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He said: “We failed to meet our expectations, and I am not hypocritical because as a major stakeholder who campaigned vigorously in 2015 and went to the nooks and crannies of the north, of all the promises we made, we fulfilled none of them.
“The political covenant we had with Nigerians while campaigning was that we were going to address the security situation; we were going to revamp the economy; and we were going to give corruption a major technical blow so that we could minimize it to the barest minimum.”

Why it matters

The ex-minister may have unconsciously reopened the discussion on the action and inaction of the immediate past administration in the country.

While Dalung may have hit the nail on the head in his assessment of the Buhari government, the statement is a reminder to the Tinubu’s administration of the enormous task ahead in the efforts at correcting the mistakes of the last eight years and getting the country out of the woods.

4. PDP alleges INEC allocated votes to Gov Sule
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The Peoples Democratic Party (PDP) in Nasarawa on October 11 accused the Independent National Electoral Commission (INEC) of allocating votes to Governor Abdullahi Sule in the March 18 governorship election in the state.

In a statement issued by its Publicity Secretary in the state, Alhaji Ibrahim Hamza, the party challenged INEC to tell the people of Nasarawa how it arrived at the number of votes allocated to the governor.

The statement read: “In his minority judgment, Hon. Justice Ibrahim Mashi ruled that Sule scored only 295,402 votes as against the inflated votes of 347,209 freely given to him by INEC.

“The same minority judgment said Ombugadu scored 291, 603 as against the suppressed votes of 283,016 allocated to him by INEC.”

Why it matters

The PDP’s claim if sustained by higher courts would be a further blemish for INEC which had come under criticism over its handling of the last general election.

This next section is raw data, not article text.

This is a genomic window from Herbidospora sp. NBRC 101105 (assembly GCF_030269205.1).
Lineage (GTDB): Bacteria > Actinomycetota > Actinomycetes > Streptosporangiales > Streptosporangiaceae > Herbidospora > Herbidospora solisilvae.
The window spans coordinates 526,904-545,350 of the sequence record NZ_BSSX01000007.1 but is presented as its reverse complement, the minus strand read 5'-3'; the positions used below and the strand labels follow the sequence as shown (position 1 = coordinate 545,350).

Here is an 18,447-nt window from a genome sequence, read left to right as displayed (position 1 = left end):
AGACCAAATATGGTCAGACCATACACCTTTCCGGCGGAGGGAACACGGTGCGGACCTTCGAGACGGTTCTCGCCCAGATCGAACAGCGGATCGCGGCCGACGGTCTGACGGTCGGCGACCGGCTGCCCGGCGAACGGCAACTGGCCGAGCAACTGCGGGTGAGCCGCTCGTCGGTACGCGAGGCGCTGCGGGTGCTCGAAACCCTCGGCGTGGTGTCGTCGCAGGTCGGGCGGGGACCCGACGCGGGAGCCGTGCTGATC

The introduction of technology into the country’s electoral process is a signal to corrupt INEC officials and their collaborators, including desperate politicians, that the era of inflated vote counts and other forms of electoral irregularities is gradually giving way to a new period of transparent process where the votes of Nigerians will begin to count in their choice of leaders.

5. Ifeanyi Ubah’s defection to APC

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Ifeanyi Ubah

The Senator representing Anambra South Senatorial District, Ifeanyi Ubah, on October 12 dumped the Young Progressives Party (YPP) for the All Progressives Congress (APC).

Ubah announced his defection via a letter sent to the Senate President, Godswill Akpabio, and read during the plenary in Abuja.

In a chat with journalists the same day, the lawmaker said he joined the APC because of his desire to align the South-East with President Bola Tinubu’s administration.

He said: “Our president is rewarding even those who didn’t vote for him, for that it will be very difficult for any man with a conscience not to look at the direction of the centre party.
“I don’t see anyone who will come against my coming into the APC.”

Why it matters

Ubah’s decision to dump the YPP, a platform where he had secured a seat in the National Assembly for eight years, has again confirmed politics as an interest-driven game with personal gain constantly influencing the decisions of the players in the system.

By Hamed Shobiye